Exclusive: Prospector Mark Creasy confirms he has made a big base metals find in WA. Creasy’s deposit is 25km from Independence’s Nova-Bollinger project, fuelling speculation that a deal is around the corner. And exploration is hotting up at PolarX’s Alaska Range project, causing this week’s raising to be heavily over-subscribed.
Our most successful “prospector”, Mark Creasy, has broken cover to confirm that his privately held Great Southern Nickel has indeed made what he thinks could be a substantial nickel-copper-cobalt discovery in Western Australia’s Fraser Range.
The discovery is all of 25km north-east of Independence Group’s (IGO) Nova-Bollinger metal wonder. Rumours about the discovery were first reported here on June 29 and July 6, with the help of some confirming satellite imagery.
But it is only now that the indefatigable Creasy has broken his silence on the subject, one that has important ramifications for the 16% Creasy-owned IGO and a bunch of listed explorers that have made a living trying to find the next Nova-Bollinger.
Confirmation of the discovery follows the lodgement by Creasy’s Great Southern Nickel of an application to turn the 61sqkm exploration licence hosting the find into a mining licence, a move which comes with the obligation of attaching a mineralisation report.
The mining licence application was lodged late last Friday but we the public don’t get to see the mineralisation report unless we go down the route of trying to obtain a copy under Freedom of Information laws. And this would almost certainly be fruitless anyway.
Still, Creasy is now open on what he has found, even if he does not need to say anything as the discovery is held by his private interests.
“There are a lot of things that need to be done but I am reasonably optimistic that it will turn out to be a substantial orebody,” Creasy said.
As he has kicked more rocks than anyone else in the exploration game in the last 50 years, we’re happy here to go with the find being substantial.
“I never count my chickens before they hatch but we’ve obviously got economic grades,” Creasy said.
He reckons the thing now is to find out just how big the discovery is.
“After I’ve spent maybe $20 million or something of that nature we may have a feel for its size. Anything I say now would be pure speculation. You have got to have a bit of imagination but you don’t want it to run riot.”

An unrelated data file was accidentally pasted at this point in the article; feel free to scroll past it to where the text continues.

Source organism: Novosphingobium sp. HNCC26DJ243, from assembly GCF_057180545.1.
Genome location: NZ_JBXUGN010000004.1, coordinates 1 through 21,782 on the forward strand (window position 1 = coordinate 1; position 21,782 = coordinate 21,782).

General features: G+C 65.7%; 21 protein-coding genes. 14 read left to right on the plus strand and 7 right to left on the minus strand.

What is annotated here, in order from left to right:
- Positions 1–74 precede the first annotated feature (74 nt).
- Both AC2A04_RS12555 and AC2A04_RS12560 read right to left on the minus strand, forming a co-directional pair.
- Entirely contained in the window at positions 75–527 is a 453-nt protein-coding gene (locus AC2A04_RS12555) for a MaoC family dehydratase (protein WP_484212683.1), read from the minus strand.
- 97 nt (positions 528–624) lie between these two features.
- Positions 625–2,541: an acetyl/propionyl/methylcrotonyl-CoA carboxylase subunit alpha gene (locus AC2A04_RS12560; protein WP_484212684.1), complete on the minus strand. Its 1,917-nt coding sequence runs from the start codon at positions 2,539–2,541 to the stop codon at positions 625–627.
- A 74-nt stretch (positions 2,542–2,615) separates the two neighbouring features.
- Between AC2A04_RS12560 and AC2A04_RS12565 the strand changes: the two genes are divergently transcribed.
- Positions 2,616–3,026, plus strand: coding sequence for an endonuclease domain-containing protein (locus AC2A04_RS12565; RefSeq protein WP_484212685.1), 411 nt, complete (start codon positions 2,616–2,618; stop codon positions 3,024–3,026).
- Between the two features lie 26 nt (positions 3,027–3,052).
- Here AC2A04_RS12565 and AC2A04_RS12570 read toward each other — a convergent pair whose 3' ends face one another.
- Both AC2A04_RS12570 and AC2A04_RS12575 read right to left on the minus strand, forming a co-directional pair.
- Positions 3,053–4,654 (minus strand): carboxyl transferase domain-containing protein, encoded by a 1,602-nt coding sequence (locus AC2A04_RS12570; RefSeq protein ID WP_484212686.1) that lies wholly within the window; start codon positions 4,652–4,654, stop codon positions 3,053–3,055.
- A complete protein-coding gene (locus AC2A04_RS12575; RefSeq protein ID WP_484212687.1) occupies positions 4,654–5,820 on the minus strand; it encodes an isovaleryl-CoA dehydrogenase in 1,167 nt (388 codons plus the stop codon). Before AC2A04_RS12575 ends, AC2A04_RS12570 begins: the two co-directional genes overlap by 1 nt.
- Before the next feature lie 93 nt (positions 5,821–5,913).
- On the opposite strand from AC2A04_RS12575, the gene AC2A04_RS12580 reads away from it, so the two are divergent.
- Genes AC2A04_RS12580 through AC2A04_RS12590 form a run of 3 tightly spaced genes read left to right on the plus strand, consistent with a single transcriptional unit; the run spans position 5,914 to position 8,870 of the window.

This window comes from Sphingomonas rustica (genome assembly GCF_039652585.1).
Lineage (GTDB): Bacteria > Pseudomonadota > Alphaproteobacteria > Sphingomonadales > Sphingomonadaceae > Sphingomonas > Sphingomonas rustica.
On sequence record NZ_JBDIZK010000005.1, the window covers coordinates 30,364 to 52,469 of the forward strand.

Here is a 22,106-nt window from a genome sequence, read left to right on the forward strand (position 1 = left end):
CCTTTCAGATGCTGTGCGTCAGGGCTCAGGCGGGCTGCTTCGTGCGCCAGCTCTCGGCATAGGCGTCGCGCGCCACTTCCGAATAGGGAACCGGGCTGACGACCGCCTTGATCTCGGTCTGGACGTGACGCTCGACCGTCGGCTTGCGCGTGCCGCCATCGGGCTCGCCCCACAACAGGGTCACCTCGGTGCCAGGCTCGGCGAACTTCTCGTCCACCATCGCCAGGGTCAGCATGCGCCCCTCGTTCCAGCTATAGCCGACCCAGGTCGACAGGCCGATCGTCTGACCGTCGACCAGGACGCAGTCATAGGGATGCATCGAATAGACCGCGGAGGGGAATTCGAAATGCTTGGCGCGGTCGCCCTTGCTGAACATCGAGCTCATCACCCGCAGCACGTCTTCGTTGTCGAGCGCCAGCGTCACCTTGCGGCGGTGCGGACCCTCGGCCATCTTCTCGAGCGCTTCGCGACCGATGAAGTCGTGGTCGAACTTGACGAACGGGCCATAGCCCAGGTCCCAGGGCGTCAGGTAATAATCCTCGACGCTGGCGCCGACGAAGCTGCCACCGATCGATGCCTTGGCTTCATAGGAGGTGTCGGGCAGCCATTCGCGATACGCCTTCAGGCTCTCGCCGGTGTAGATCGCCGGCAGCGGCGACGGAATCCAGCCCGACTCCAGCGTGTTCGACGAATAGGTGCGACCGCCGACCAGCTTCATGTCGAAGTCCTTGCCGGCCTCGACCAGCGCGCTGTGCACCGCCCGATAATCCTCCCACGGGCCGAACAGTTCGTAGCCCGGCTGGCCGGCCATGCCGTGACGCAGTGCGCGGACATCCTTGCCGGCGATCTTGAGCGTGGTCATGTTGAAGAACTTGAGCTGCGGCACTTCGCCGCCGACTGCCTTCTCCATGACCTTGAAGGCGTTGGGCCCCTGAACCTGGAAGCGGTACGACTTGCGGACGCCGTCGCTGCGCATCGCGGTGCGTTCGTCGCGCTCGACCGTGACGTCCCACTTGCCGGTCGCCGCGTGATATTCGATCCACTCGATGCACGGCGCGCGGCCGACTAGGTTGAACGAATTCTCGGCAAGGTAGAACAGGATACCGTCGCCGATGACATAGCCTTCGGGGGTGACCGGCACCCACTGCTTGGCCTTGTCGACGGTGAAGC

Industry speculation is that the discovery could be at least one-third the size of the 2012 Nova-Bollinger discovery, acquired by IGO in its $1.8 billion acquisition in 2015 of Mark Bennett’s Sirius Resources.
Creasy said the discovery had the same style of mineralisation as Nova-Bollinger.
That’s good news for IGO, which would dearly love to lengthen the life of Nova-Bollinger from a decade to a multi-decade producer. Such an outcome would boost valuations of the company significantly.
The potential for the valuation boost - and Creasy’s 16% IGO stake – is why there has been speculation that IGO will be angling to acquire the discovery.
Creasy had a good belly laugh when asked if the discovery would end up in one of the listed Fraser Range players in which has an interest.
“It is a little early to say anything in that regard,” he said.
IGO itself has a massive exploration effort underway elsewhere in the Fraser zone to find another deposit and achieve that multi-decade leverage off the Nova-Bollinger infrastructure it would deliver.
It has budgeted $30 million this financial year on exploring across its 15,800sqkm footprint across a 425km stretch of the Fraser Range. The footprint includes a number of managed joint ventures with juniors.
And it recently added to its Fraser Range footprint in a $21 million shares and cash deal with Creasy on 1,100sqkm of tenements to the west and south-west of Nova-Bollinger, with Creasy retaining a 30% interest.